NEW YORK — Exactly 10 years ago, ground zero was a smoking, fire-spitting tomb, a ghastly pile of rubble and human remains. On Monday it was a place of serenity — an expanse of trees and water in the middle of a bustling city — as the 9/11 memorial opened to the public.
As they walked through a grove of oaks and traced their fingers over the names of the nearly 3,000 dead, visitors were deeply moved by the monument, whose centerpiece is two sunken pools ringed by bronze plaques.
“When we walked in, those images were popping in my head from 10 years ago,” said Laura Pajar of Las Vegas. “But when I saw the memorial, all of that went away. This is so peaceful, and you kind of forget about what happened and you look toward the future.”
About 7,000 people registered online for free tickets to visit on opening day, and 400,000 are signed up for the coming months, according to the nonprofit organization that oversees the memorial.
Many visitors made pencil-and-paper rubbings of the names to take back home. Others sat on benches or clustered for photos. Some people cried; others embraced. Some left flowers or stuffed messages into letters.
“There were no words,” Eileen Cristina of Lititz, Pa., said as she wiped away tears. “The enormity of the loss, the enormity of human kindness, the enormity of the suffering.”
The site was opened on Sunday — the 10th anniversary of the Sept. 11 attacks — to the 9/11 families. Monday marked the first day since the tragedy that ground zero was opened to the public.
Security was airport-tight, with visitors forced to empty their pockets, go through a metal detector and send their bags through an X-ray machine.
The memorial takes visitors on a kind of journey. First they walk through a forest of more than 200 white oak trees. Then, like hikers coming upon a canyon, they arrive at two 30-foot-deep pits on the exact spots where the World Trade Center’s twin towers stood. Water cascades into the two voids, evoking the dust cloud that accompanied the towers’ fall.
The falling water creates a constant whooshing, muffling the noise of the city and nearby construction.
Jim Drzewiecki, a firefighter from Lancaster, N.Y., said he was trembling as he stood next to the pools.
“I’m actually still shaking,” he said. “It could have been me on that flight. On any one of the flights. … There’s not much that separates us.”
The bronze plates carry the names of the 2,977 people killed in the terrorist attacks in New York, at the Pentagon and in Pennsylvania, plus the names of the six who died in the bombing of the trade center in 1993. The letters have been cut all the way through the metal, with empty space beneath them.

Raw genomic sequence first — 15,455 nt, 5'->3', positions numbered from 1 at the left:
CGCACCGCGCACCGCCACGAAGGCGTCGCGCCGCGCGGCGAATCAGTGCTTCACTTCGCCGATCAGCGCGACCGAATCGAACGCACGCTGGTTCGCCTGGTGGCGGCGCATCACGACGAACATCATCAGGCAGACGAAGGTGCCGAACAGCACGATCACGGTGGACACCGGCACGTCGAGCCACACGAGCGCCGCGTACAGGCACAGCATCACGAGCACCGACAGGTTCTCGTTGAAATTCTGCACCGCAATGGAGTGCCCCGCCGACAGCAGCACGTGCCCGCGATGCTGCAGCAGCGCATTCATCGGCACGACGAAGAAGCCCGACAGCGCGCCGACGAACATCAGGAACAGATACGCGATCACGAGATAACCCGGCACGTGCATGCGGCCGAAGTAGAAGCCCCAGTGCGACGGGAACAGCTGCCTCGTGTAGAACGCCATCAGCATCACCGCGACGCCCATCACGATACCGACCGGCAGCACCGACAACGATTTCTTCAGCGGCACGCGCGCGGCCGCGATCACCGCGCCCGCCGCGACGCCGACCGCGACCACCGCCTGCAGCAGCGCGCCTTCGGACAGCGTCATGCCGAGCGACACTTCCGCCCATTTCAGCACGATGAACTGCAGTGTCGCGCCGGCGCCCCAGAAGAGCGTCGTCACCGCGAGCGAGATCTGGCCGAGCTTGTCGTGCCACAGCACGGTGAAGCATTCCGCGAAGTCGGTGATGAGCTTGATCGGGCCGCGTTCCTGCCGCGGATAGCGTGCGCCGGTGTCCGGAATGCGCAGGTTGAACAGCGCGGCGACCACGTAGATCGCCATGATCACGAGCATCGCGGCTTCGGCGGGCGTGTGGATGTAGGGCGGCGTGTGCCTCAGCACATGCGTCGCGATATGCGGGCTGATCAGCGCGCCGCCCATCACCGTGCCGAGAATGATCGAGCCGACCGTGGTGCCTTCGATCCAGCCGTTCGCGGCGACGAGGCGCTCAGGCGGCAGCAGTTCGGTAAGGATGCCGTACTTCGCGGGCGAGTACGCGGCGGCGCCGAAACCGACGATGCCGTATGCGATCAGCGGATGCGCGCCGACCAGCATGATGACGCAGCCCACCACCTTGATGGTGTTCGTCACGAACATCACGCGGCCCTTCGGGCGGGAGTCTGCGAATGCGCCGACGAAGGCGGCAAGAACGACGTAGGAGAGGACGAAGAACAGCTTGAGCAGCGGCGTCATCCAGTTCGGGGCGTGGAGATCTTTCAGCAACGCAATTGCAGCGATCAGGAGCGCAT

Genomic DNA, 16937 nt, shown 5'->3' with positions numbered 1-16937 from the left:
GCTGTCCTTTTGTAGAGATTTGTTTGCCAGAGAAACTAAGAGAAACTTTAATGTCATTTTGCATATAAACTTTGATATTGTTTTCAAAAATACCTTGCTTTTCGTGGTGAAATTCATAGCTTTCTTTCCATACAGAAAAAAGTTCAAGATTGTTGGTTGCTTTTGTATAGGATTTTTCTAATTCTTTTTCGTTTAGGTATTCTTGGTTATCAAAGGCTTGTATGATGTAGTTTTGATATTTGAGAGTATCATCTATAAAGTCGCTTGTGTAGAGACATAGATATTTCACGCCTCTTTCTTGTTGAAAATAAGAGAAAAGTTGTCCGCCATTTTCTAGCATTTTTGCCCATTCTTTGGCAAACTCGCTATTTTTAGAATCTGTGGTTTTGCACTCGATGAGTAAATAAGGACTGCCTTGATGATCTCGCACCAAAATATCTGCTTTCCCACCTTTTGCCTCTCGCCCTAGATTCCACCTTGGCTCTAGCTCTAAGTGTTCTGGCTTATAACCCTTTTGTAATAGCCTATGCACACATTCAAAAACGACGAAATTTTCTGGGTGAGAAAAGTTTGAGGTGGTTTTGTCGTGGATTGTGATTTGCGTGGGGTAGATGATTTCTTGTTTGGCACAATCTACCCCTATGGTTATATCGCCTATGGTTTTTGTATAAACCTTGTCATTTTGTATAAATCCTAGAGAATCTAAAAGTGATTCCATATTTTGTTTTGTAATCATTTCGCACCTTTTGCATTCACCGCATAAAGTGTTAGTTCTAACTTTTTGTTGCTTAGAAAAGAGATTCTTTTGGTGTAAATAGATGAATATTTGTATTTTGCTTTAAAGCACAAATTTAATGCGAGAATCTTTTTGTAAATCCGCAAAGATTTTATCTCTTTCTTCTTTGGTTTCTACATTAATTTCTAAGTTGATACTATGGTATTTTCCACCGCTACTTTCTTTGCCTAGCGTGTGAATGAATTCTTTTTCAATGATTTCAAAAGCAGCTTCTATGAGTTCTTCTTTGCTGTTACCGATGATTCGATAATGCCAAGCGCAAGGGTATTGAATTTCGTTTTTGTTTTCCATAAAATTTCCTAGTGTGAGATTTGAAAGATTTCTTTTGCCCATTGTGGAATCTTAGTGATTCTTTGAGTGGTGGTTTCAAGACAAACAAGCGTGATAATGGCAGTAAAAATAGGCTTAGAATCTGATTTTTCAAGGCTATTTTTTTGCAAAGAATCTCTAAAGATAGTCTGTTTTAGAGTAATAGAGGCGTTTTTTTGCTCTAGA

Nearby are a half-dozen electronic directories to help visitors find names, which are grouped not alphabetically but in ways that showed the connections between co-workers, firefighters, airplane flight crews and other victims.
The memorial’s architect, Michael Arad, said the plaza next to the pools was inspired by gatherings of mourners that he saw in New York’s Washington Square and Union Square after the attacks.
“These places don’t just bring us together physically in one spot, they brought us together emotionally,” Arad said. “We’ve recreated that opportunity for that to happen here.”
There is a separate entrance for 9/11 family members and comrades of the fallen firefighters and police officers. Certain days or hours will be set aside for them to visit privately.
Workers are still building the 9/11 museum underneath the memorial. It is scheduled to open in 2012 and will include two of the forklike supports that were left standing when the World Trade Center fell, as well as a stairway that enabled hundreds to escape.
Construction also continues next door on 1 World Trade Center, which is more than 80 stories high so far and will be the nation’s tallest building at 1,776 feet.
It is one of several striking new buildings that will eventually surround the memorial. Two World Trade Center will be 1,349 feet high with a diamond-shaped tip and an 80-foot antenna. The 53 stories of 3 World Trade Center will feature crisscross external braces.
Admission to the memorial is free, but visitors must obtain passes in advance that allow them to enter at a specified time.
The cost of the memorial and museum has been put at about $700 million. The nonprofit organization that runs the project has raised about $400 million in private donations and is seeking federal funds.
In Shanksville, Pa., meanwhile, three caskets of unidentified remains from the crash of United Airlines Flight 93 were buried Monday in a private ceremony that filled the air with bagpipes, taps and a three-gun salute.
Some family members of the 40 passengers and crew who died on Sept. 11, 2001, faced difficult memories, but also said they felt a sense of closure.
The remains had been maintained in a crypt for the last 10 years before the interment ceremony at the newly rechristened Flight 93 National Memorial.
Associated Press writers Chris Hawley in New York and Joe Mandak and Kevin Begos in Shanksville contributed to this report.